Evaluating Zoonotic Viral Sharing among Bats, Primates and People in a High Risk Transmission Interface In Southern Tanzania
Viruses traced to bats and primates have caused some of the most significant human Pandemics. As human populations rapidly expand into undeveloped areas, humans are living in closer contact with diverse wildlife, increasing the risk of disease transmission. In resource limited areas, bush meat hunting and consumption of forest plants shared with animals provide vital nutrients but may also put pathogens on the plate. Zoonotic viruses like Ebola and Marburg are diseases of concern in Africa, but little is understood about their natural history and transmission cycles, as well as their replication in their reservoir host species, which are believed to be African bat species. Bats, as well as their natural interaction with NHPs, humans, and other intermediary species are also poorly understood. It is paramount to better understand the circulating viruses in bats and non-human primates as well as to understand the interaction that humans have with these animals at forest interfaces.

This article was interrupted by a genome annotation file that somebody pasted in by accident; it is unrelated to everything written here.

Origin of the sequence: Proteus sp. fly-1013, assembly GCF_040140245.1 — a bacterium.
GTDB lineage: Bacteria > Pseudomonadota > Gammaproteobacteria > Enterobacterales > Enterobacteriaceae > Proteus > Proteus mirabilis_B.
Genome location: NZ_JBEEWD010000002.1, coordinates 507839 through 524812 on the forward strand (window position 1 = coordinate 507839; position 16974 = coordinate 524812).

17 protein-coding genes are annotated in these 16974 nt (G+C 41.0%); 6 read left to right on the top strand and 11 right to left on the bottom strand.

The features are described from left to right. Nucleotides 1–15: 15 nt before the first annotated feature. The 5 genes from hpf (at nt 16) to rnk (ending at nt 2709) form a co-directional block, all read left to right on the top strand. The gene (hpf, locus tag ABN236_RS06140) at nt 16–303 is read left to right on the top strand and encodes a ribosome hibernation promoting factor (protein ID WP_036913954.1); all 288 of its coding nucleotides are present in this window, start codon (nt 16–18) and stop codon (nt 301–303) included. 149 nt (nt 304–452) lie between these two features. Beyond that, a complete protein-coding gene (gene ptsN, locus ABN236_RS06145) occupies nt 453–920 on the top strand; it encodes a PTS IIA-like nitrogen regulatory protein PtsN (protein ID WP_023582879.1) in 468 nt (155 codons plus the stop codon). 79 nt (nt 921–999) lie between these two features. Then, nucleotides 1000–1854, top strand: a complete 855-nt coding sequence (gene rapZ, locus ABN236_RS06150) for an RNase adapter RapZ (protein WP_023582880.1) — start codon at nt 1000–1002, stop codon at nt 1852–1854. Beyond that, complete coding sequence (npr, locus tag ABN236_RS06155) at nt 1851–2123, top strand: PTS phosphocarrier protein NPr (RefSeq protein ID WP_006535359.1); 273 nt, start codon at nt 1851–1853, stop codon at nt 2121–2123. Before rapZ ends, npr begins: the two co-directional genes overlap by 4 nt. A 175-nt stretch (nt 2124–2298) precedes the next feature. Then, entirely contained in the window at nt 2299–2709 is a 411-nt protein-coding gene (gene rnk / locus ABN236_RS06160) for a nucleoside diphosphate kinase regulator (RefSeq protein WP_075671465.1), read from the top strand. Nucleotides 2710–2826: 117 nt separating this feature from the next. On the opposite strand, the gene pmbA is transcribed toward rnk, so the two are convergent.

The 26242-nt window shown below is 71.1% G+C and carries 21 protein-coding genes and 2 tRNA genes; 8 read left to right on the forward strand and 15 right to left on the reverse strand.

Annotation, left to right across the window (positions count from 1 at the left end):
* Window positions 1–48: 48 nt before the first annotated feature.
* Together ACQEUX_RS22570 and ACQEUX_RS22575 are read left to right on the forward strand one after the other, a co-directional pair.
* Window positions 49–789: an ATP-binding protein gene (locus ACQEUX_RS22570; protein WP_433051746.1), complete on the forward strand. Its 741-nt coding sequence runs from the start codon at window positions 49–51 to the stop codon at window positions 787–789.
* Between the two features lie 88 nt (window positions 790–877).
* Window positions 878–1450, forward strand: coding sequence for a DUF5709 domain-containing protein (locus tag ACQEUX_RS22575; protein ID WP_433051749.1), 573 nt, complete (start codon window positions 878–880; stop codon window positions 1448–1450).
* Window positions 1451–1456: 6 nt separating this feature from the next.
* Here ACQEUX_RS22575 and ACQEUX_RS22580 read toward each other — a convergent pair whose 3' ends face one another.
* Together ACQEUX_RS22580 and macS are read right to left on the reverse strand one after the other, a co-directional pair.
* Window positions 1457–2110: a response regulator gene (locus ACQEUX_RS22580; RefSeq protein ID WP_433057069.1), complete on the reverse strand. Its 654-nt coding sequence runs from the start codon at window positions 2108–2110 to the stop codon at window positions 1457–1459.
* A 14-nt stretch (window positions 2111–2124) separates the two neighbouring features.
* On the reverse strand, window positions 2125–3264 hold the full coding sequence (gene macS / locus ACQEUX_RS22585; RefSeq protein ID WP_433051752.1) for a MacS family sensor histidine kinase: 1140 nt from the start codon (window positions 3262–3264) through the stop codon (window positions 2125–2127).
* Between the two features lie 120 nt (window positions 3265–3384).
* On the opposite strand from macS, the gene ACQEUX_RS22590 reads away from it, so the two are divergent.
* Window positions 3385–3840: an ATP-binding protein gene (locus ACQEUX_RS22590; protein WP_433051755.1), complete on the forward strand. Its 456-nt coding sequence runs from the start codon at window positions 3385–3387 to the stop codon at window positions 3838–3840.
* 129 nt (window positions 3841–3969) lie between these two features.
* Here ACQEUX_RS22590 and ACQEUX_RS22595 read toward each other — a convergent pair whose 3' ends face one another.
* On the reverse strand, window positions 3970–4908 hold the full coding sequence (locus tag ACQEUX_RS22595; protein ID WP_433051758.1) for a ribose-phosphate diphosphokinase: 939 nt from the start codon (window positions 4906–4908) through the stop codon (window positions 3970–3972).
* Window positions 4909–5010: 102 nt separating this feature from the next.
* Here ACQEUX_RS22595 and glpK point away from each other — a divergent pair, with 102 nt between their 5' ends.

The aim of this project is to assess and quantify the extent of viral sharing among bats, primates and people in a high-risk transmission interface in southern Tanzania. Understanding the natural ecology of emerging zoonotic viruses will facilitate control strategies to reduce human exposure and disease spread, a globally valuable outcome. In addition to enhancing in-country pathogen detection capability, the proposed research will build understanding of risk factors for transmission among bats, NHPs, and humans.